Friday, Second Week of Advent
Go, eat your food with gladness, and drink your wine with a joyful heart, for God has already approved what you do. 8 Always be clothed in white, and always anoint your head with oil. 9 Enjoy life with your wife, whom you love, all the days of this meaningless life that God has given you under the sun—all your meaningless days. For this is your lot in life and in your toilsome labor under the sun. 10 Whatever your hand finds to do, do it with all your might, for in the realm of the dead, where you are going, there is neither working nor planning nor knowledge nor wisdom.
As my first finals experience continues to roll on by, I am struck by the different approaches and reactions of my fellow classmates and other Hamiltonians. Some are in KJ till 4 in the morning, some continue to procrastinate in the face of daunting projects, and still others just freeze up and seem not to be able to get any work done no matter how hard they try. I have always been someone who procrastinates a lot, and really don't get work done until the deadline is nigh, and am envious of those who are able to plan ahead and stick to their plan. But they also seem to be a lot more stressed out about their work.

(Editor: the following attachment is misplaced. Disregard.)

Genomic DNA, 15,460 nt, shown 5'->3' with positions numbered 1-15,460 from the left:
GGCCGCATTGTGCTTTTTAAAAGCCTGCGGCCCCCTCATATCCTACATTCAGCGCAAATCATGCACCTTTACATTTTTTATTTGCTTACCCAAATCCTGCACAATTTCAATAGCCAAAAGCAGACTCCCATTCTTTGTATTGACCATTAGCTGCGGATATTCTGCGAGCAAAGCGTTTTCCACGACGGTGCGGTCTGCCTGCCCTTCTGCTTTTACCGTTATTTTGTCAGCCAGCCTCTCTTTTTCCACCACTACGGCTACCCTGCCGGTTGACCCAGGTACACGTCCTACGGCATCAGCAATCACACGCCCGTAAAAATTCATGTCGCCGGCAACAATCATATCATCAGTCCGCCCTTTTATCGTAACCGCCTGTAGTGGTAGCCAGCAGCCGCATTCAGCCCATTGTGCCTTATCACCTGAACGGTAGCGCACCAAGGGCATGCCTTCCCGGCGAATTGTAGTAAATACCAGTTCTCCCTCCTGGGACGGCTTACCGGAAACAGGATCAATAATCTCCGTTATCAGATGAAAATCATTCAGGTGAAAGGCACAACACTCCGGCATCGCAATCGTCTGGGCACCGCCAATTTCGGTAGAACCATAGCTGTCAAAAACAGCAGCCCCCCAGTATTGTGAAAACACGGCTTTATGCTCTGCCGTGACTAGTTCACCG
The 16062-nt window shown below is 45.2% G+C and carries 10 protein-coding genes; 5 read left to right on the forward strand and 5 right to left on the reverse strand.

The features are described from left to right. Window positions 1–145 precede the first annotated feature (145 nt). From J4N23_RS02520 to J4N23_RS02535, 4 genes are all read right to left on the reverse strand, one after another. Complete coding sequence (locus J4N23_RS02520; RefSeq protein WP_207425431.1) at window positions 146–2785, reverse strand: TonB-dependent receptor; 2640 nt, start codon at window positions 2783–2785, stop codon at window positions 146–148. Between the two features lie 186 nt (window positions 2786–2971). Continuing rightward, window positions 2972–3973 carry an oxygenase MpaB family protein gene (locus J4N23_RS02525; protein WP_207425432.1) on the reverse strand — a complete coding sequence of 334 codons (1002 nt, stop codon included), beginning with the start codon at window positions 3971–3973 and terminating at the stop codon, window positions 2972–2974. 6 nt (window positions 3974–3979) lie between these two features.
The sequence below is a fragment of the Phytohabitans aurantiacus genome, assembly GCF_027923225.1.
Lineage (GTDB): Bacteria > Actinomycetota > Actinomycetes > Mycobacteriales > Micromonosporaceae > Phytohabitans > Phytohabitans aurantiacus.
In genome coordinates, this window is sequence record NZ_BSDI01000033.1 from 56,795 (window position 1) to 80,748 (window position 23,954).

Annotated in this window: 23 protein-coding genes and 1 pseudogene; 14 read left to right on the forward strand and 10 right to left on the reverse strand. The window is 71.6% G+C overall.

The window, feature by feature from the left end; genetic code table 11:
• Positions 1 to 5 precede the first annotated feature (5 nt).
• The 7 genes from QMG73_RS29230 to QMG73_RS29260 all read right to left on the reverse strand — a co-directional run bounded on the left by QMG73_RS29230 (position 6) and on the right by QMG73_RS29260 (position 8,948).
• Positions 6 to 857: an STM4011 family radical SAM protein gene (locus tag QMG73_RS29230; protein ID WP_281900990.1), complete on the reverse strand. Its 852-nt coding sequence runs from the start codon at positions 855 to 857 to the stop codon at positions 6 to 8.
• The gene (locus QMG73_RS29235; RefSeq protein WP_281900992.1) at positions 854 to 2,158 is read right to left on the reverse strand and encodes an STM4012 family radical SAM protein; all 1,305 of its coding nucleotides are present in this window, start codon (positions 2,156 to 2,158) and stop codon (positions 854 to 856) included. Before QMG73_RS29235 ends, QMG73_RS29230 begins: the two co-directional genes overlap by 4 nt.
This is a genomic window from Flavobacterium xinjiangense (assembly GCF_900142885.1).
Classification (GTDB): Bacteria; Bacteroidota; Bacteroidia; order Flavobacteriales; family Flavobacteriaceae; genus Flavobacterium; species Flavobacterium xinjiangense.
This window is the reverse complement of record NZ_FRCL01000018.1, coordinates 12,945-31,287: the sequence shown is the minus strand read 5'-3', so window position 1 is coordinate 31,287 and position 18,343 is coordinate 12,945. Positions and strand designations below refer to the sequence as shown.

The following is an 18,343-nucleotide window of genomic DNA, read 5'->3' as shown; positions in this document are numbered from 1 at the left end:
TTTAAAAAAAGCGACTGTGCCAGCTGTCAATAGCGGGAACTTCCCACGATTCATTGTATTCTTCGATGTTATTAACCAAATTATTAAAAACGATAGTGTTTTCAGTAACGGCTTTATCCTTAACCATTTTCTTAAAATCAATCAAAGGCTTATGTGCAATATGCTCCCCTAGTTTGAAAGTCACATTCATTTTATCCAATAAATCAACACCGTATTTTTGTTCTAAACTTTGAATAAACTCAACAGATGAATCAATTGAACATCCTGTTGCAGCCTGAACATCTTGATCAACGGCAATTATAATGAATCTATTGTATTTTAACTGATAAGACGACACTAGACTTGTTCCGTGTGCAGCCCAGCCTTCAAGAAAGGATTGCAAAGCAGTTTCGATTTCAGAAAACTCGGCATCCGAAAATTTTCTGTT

It's always hard to know whether to do what you should do or what you want to do. And perhaps it seems that this passage from Ecclesiastes offers no solution. But I think that that is the key: that neither absolute is correct. While you should give your best effort at the opportunities that come your way, passing up an evening with friends could change your life just as much.
So my advice is two-fold: study hard for your finals and write those papers, but don't be spending all, or even most of your time doing it. Perhaps it seems morbid and bleak, but we do only have so long on this earth. We should be enjoying all we can about it. Luckily, we can be sure of a more optimistic view of death today, because of the sacrifice Jesus made on the cross. And that is something we can all enjoy. Happy Advent everybody.
—Paul Westin ‘15